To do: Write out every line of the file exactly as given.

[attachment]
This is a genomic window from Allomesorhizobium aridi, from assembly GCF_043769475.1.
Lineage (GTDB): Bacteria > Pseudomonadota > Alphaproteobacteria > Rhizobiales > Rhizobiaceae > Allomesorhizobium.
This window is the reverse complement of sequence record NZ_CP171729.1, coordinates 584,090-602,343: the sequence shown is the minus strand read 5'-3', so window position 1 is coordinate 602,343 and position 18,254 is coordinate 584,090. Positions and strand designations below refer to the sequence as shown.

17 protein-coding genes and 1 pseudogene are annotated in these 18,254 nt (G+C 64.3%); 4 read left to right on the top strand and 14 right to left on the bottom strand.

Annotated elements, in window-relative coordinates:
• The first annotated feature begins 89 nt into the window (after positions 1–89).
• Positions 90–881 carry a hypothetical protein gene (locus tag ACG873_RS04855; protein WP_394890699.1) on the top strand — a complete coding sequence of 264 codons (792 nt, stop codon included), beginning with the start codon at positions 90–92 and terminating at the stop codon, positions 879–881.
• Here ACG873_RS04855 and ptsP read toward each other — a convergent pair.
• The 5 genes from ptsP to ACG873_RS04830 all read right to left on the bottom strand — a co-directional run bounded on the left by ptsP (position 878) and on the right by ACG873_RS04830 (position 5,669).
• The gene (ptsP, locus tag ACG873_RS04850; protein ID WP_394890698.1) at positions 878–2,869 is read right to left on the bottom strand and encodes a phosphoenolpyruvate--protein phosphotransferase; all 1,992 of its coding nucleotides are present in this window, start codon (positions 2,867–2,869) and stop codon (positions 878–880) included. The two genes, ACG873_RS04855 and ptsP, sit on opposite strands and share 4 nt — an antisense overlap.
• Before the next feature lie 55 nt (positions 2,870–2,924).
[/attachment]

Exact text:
This is a genomic window from Allomesorhizobium aridi, from assembly GCF_043769475.1.
Lineage (GTDB): Bacteria > Pseudomonadota > Alphaproteobacteria > Rhizobiales > Rhizobiaceae > Allomesorhizobium.
This window is the reverse complement of sequence record NZ_CP171729.1, coordinates 584,090-602,343: the sequence shown is the minus strand read 5'-3', so window position 1 is coordinate 602,343 and position 18,254 is coordinate 584,090. Positions and strand designations below refer to the sequence as shown.

17 protein-coding genes and 1 pseudogene are annotated in these 18,254 nt (G+C 64.3%); 4 read left to right on the top strand and 14 right to left on the bottom strand.

Annotated elements, in window-relative coordinates:
• The first annotated feature begins 89 nt into the window (after positions 1–89).
• Positions 90–881 carry a hypothetical protein gene (locus tag ACG873_RS04855; protein WP_394890699.1) on the top strand — a complete coding sequence of 264 codons (792 nt, stop codon included), beginning with the start codon at positions 90–92 and terminating at the stop codon, positions 879–881.
• Here ACG873_RS04855 and ptsP read toward each other — a convergent pair.
• The 5 genes from ptsP to ACG873_RS04830 all read right to left on the bottom strand — a co-directional run bounded on the left by ptsP (position 878) and on the right by ACG873_RS04830 (position 5,669).
• The gene (ptsP, locus tag ACG873_RS04850; protein ID WP_394890698.1) at positions 878–2,869 is read right to left on the bottom strand and encodes a phosphoenolpyruvate--protein phosphotransferase; all 1,992 of its coding nucleotides are present in this window, start codon (positions 2,867–2,869) and stop codon (positions 878–880) included. The two genes, ACG873_RS04855 and ptsP, sit on opposite strands and share 4 nt — an antisense overlap.
• Before the next feature lie 55 nt (positions 2,870–2,924).